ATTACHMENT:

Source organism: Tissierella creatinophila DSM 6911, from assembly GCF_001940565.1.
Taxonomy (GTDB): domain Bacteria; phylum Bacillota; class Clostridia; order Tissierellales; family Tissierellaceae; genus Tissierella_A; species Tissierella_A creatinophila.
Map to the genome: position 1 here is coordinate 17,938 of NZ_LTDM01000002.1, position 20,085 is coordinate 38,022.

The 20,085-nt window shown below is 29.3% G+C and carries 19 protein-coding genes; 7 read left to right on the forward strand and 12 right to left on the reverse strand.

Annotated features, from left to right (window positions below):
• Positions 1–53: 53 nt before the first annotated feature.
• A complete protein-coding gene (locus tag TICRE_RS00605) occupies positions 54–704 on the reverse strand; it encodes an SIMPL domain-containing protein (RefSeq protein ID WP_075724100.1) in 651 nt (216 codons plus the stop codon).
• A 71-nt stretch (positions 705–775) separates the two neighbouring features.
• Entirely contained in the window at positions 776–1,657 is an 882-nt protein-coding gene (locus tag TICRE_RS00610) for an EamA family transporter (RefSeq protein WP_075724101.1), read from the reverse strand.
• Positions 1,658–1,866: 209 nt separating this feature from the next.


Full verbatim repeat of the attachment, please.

Source organism: Tissierella creatinophila DSM 6911, from assembly GCF_001940565.1.
Taxonomy (GTDB): domain Bacteria; phylum Bacillota; class Clostridia; order Tissierellales; family Tissierellaceae; genus Tissierella_A; species Tissierella_A creatinophila.
Map to the genome: position 1 here is coordinate 17,938 of NZ_LTDM01000002.1, position 20,085 is coordinate 38,022.

The 20,085-nt window shown below is 29.3% G+C and carries 19 protein-coding genes; 7 read left to right on the forward strand and 12 right to left on the reverse strand.

Annotated features, from left to right (window positions below):
• Positions 1–53: 53 nt before the first annotated feature.
• A complete protein-coding gene (locus tag TICRE_RS00605) occupies positions 54–704 on the reverse strand; it encodes an SIMPL domain-containing protein (RefSeq protein ID WP_075724100.1) in 651 nt (216 codons plus the stop codon).
• A 71-nt stretch (positions 705–775) separates the two neighbouring features.
• Entirely contained in the window at positions 776–1,657 is an 882-nt protein-coding gene (locus tag TICRE_RS00610) for an EamA family transporter (RefSeq protein WP_075724101.1), read from the reverse strand.
• Positions 1,658–1,866: 209 nt separating this feature from the next.